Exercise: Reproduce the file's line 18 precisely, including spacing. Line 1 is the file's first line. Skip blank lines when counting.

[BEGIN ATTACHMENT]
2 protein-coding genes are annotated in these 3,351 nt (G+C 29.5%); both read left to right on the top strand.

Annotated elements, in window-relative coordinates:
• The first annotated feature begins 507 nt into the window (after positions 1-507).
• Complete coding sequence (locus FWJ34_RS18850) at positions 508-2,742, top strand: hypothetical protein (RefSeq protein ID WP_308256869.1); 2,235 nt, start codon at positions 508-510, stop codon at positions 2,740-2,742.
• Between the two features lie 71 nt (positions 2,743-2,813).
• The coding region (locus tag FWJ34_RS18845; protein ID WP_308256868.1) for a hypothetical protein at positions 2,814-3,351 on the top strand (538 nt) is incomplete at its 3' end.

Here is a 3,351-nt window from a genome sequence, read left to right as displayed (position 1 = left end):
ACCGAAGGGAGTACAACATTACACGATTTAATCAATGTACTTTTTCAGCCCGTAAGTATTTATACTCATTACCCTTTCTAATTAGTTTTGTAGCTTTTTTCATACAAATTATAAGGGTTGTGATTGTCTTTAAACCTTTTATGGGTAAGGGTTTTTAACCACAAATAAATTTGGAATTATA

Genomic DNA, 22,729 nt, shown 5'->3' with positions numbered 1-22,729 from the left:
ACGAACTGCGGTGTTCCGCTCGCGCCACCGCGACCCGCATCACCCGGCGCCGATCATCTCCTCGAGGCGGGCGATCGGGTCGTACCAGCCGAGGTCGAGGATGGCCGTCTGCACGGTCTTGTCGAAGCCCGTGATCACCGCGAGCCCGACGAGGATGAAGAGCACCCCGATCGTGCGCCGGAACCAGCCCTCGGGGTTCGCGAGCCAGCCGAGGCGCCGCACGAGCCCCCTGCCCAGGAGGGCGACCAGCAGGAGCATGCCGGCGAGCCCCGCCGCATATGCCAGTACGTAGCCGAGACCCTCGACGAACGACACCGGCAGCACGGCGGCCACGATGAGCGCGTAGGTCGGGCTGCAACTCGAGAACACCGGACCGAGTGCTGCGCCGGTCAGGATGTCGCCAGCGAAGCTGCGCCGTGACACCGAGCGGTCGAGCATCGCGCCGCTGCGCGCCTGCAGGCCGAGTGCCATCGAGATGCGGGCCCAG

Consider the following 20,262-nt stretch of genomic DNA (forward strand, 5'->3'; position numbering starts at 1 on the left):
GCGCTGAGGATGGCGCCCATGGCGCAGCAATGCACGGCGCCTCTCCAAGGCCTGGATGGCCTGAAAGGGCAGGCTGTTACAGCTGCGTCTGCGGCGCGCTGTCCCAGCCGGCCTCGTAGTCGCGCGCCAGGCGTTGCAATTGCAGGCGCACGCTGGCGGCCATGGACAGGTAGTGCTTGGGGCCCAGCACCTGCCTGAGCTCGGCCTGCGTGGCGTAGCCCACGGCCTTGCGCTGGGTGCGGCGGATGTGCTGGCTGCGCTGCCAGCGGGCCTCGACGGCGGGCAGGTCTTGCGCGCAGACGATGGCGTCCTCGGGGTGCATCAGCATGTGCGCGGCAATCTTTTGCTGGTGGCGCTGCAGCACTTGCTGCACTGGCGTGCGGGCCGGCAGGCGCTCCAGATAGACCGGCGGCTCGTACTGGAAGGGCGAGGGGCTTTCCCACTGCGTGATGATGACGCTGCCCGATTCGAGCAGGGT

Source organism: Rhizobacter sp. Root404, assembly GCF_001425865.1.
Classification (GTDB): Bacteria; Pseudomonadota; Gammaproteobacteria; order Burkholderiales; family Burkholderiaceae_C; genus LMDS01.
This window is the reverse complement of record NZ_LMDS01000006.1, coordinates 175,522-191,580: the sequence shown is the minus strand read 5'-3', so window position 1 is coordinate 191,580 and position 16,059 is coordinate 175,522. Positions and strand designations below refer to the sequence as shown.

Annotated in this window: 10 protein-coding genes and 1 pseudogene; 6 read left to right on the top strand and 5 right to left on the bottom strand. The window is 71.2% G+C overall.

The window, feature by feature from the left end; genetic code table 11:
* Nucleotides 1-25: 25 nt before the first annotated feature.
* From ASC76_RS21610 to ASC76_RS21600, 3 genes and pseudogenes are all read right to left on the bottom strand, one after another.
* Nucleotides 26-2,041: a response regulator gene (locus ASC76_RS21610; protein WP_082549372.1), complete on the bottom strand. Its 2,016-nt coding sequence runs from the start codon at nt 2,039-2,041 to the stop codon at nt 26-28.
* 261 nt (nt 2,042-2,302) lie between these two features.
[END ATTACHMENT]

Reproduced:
* Nucleotides 1-25: 25 nt before the first annotated feature.